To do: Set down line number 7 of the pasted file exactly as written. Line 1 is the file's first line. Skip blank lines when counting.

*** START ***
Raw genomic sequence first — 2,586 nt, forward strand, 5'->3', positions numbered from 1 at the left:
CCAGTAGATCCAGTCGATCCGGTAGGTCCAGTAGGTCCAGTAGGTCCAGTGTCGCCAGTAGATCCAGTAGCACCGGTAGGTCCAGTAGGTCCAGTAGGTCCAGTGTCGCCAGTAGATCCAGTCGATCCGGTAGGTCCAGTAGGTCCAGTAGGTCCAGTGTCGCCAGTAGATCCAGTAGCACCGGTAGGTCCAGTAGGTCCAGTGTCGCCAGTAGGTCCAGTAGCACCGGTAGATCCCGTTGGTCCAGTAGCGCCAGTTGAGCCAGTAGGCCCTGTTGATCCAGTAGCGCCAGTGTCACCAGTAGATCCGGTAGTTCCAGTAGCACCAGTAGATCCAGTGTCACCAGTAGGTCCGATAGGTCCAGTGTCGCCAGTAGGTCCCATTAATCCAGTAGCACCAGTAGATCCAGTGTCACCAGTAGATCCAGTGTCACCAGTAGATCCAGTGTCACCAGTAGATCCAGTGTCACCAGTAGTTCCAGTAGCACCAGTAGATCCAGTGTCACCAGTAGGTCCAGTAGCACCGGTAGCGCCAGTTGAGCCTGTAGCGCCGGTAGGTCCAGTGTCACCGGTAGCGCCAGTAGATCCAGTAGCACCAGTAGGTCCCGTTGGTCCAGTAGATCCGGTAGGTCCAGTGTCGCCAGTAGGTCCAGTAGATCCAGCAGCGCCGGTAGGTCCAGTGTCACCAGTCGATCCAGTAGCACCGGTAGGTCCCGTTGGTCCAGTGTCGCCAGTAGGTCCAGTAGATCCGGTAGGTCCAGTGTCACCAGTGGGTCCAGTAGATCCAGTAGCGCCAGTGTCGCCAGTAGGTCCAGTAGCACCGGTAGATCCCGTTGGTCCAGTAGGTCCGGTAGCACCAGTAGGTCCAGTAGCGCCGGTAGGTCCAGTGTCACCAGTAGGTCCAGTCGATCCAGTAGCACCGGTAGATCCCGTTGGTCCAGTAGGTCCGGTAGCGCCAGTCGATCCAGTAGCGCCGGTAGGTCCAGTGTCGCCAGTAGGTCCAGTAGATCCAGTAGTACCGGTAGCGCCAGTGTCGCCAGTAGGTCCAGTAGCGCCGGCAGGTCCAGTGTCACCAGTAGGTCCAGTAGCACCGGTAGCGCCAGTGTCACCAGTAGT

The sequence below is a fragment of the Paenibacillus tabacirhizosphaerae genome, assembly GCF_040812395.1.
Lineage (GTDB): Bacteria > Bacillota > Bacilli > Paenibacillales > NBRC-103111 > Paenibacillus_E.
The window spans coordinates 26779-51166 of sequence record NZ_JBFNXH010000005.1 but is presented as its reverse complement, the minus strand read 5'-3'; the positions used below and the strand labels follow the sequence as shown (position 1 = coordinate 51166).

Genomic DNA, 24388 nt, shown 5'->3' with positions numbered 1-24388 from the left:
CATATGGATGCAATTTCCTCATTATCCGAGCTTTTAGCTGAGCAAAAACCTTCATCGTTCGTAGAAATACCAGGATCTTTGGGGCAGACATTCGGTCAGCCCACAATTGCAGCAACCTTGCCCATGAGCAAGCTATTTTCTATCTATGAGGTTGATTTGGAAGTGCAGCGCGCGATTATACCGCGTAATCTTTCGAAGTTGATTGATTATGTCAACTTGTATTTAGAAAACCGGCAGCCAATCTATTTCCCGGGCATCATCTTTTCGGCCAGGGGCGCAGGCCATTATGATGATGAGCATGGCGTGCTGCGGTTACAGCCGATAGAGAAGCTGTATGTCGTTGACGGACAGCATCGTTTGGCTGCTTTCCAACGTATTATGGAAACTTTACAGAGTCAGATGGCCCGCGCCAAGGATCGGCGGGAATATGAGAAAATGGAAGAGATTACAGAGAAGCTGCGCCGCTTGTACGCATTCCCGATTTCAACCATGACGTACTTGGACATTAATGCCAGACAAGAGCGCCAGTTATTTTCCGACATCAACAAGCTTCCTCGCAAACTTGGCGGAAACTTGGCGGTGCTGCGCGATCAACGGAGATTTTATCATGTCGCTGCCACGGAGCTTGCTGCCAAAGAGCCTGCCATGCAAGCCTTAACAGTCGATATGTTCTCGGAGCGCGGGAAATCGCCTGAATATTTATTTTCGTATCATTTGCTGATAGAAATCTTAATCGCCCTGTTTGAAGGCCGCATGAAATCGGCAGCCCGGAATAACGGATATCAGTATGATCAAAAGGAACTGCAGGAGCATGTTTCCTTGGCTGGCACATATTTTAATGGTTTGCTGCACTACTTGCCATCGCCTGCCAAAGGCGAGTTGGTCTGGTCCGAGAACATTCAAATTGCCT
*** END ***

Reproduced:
CATATGGATGCAATTTCCTCATTATCCGAGCTTTTAGCTGAGCAAAAACCTTCATCGTTCGTAGAAATACCAGGATCTTTGGGGCAGACATTCGGTCAGCCCACAATTGCAGCAACCTTGCCCATGAGCAAGCTATTTTCTATCTATGAGGTTGATTTGGAAGTGCAGCGCGCGATTATACCGCGTAATCTTTCGAAGTTGATTGATTATGTCAACTTGTATTTAGAAAACCGGCAGCCAATCTATTTCCCGGGCATCATCTTTTCGGCCAGGGGCGCAGGCCATTATGATGATGAGCATGGCGTGCTGCGGTTACAGCCGATAGAGAAGCTGTATGTCGTTGACGGACAGCATCGTTTGGCTGCTTTCCAACGTATTATGGAAACTTTACAGAGTCAGATGGCCCGCGCCAAGGATCGGCGGGAATATGAGAAAATGGAAGAGATTACAGAGAAGCTGCGCCGCTTGTACGCATTCCCGATTTCAACCATGACGTACTTGGACATTAATGCCAGACAAGAGCGCCAGTTATTTTCCGACATCAACAAGCTTCCTCGCAAACTTGGCGGAAACTTGGCGGTGCTGCGCGATCAACGGAGATTTTATCATGTCGCTGCCACGGAGCTTGCTGCCAAAGAGCCTGCCATGCAAGCCTTAACAGTCGATATGTTCTCGGAGCGCGGGAAATCGCCTGAATATTTATTTTCGTATCATTTGCTGATAGAAATCTTAATCGCCCTGTTTGAAGGCCGCATGAAATCGGCAGCCCGGAATAACGGATATCAGTATGATCAAAAGGAACTGCAGGAGCATGTTTCCTTGGCTGGCACATATTTTAATGGTTTGCTGCACTACTTGCCATCGCCTGCCAAAGGCGAGTTGGTCTGGTCCGAGAACATTCAAATTGCCT